The Lord Alone

by Lois Tverberg

One of the teachers of the law came and heard them debating. Noticing that Jesus had given them a good answer, he asked him, “Of all the commandments, which is the most important?” “The most important one,” answered Jesus, “is this: `Hear, O Israel, the Lord our God, the Lord is one. Love the Lord your God with all your heart and with all your soul and with all your mind and with all your strength.'” Mark 12:28-30

Jesus’ words that the most important commandment is to love the Lord your God with all of your heart are very familiar to us. Many readers also know that Jesus was quoting Deuteronomy 6:4-5 when he said this. By starting with the words “Hear O Israel…” he was beginning to say the Shema, a prayer of daily commitment to God that Jews have said since Jesus’ time up until today.

Hebrew Text

One thing that might strike us as odd is that Jesus quotes the first line of that prayer that reads, “Hear, O Israel, the Lord our God, the Lord is one,” in the New International version and others. Why is that so important to declare that God is one?

In Hebrew, the word is echad, which can mean one. It can also mean together, alone, only or unified. Jews have used the fact that it means “one” to see it as a reason that they cannot believe in a trinity or the deity of Christ. Christian evangelists say in response that echad can mean a compound unity, as when Adam and Eve together were echad (Genesis 2:24). This discussion of the word echad hinges on the idea that Deuteronomy 6:4 is meant as a creedal statement about monotheism, and what kind of being God is.

Interestingly, the most authoritative Jewish text, the Tanakh by the Jewish Publication Society, says that the best reading of this phrase really is not “one,” but “alone.” So instead of reading this sentence as, “The Lord our God, the Lord is one,” it is more accurate to read it as “The Lord is our God, the Lord alone.” This changes the whole sentence so that instead of being a creed of monotheism, it is actually a command for a person’s absolute allegiance to God. God alone is the one we should worship, him only shall we serve. This also fits better into the rest of the passage, which tells them to love God whole-heartedly and to obey his commands.

Western Christians are used to reciting statements of belief, so we can misunderstand this as saying that Jesus saw it as extremely critical that we believe in God’s “one-ness.” But when properly understood, it shows that the greatest commandment is not just the mental belief in monotheism, but is actually a call to entirely commit ourselves to the true God, him and him alone.


 

Photo: Yaniv Ben-Arie

A Bridegroom of Blood

by Lois Tverberg

But Zipporah took a flint knife, cut off her son’s foreskin and
touched [Moses’] feet with it. “Surely you are a bridegroom
of blood to me,” she said. So the LORD let him alone.
(At that time she said “bridegroom of blood,” referring to
circumcision.) – Exodus 4:25-26

One of the strangest stories in the Bible is when Moses and his wife and son return to Egypt after God told Moses to tell Pharaoh to let his people go. The original Hebrew text is difficult to interpret, and it is not clear whether Moses’ life or his son’s life was in danger, and who was touched with the blood. Commentators believe that this may have been part of a longer story handed down orally that the ancient audience was assumed to know.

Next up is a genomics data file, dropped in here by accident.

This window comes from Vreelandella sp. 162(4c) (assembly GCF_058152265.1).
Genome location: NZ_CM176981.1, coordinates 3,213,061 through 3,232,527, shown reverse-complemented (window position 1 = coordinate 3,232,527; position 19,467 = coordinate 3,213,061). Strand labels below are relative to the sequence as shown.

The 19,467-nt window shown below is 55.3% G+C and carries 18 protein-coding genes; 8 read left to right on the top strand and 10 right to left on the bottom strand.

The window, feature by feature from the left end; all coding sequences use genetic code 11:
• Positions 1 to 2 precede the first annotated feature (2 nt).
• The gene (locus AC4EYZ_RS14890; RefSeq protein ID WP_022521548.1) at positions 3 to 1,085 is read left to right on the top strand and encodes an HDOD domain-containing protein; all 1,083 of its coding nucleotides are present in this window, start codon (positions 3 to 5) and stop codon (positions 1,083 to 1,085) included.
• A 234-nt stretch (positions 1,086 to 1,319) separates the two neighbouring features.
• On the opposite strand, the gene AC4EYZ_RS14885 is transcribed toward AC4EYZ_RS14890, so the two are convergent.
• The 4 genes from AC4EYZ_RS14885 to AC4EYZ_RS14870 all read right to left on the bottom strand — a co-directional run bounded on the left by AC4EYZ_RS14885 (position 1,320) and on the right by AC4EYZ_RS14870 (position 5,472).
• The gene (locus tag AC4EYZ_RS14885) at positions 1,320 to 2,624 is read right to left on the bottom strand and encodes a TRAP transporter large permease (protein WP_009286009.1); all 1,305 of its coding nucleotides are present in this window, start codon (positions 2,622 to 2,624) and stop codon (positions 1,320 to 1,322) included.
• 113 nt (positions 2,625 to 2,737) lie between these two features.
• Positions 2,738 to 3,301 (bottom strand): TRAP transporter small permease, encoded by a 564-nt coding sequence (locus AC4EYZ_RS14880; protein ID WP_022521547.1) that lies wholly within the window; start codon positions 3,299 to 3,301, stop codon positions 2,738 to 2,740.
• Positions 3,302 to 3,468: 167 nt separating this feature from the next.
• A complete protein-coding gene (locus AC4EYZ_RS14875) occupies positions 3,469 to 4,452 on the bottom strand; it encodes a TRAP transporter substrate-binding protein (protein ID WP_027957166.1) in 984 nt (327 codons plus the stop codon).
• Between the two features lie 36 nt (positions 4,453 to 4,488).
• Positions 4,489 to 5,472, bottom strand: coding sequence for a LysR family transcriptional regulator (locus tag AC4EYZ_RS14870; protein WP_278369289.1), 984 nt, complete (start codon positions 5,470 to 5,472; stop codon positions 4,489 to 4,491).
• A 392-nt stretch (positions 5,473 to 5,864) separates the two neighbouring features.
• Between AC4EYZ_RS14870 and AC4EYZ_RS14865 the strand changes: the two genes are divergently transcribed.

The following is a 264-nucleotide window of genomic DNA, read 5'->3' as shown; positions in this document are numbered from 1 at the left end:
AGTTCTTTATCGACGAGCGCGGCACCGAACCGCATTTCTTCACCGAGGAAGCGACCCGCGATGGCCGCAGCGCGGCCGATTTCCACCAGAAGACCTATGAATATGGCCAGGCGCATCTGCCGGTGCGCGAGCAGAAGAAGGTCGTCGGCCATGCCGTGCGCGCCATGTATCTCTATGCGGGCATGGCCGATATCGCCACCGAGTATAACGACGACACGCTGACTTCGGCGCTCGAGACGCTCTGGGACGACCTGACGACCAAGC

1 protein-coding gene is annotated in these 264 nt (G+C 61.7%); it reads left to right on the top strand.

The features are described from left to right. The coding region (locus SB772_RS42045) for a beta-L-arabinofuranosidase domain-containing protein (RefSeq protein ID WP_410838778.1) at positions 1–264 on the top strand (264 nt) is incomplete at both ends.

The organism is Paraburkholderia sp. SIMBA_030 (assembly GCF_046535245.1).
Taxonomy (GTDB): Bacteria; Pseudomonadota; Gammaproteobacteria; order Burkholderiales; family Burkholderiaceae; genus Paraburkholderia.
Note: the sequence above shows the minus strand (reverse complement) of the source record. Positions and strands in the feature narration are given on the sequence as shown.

A few keys can help us see the point of the story, though. Circumcision was the sign of the covenant that God had made with Abraham, the visible mark of the commitment between the people of Israel and God. God seems to require this sign before fulfilling covenantal promises. With Abraham, even though God appeared to him years before he was called to circumcise his family, it was only after he did so that Sarah became pregnant with Isaac, the promised son. Similarly, God had called Moses at the bush, but now before God can use him to fulfill his covenant, he must come under the covenant himself.

A new understanding of the word translated “bridegroom” also clarifies the passage. In Hebrew, the word hatan commonly means “bridegroom.” But in Akkadian and Arabic, two closely-related languages to Hebrew, the word means “protected” or “circumcised.” This passage may have been using a less common definition of hatan, so Zipporah would have said “You are protected by blood,” instead of “a bridegroom of blood.” (1)

The surrounding text also gives some insight. Immediately before this story are the words that God gave Moses for Pharaoh: “Israel is my firstborn son, and I told you, ‘Let my son go, so he may worship me.’ But you refused to let him go; so I will kill your firstborn son.” (Ex. 4:22-23) This is a prophecy of the coming of the plague of the death of the firstborn that will allow the Israelites to go free. The Israelites were protected from judgment by the blood of the lamb daubed on their doorposts. This story seems to be a foreshadowing of that event, showing that Moses’ own son was protected by blood as well. The word for “touched” is the same as that used for daubing the blood of the lambs on the doorposts, suggesting that this is the case.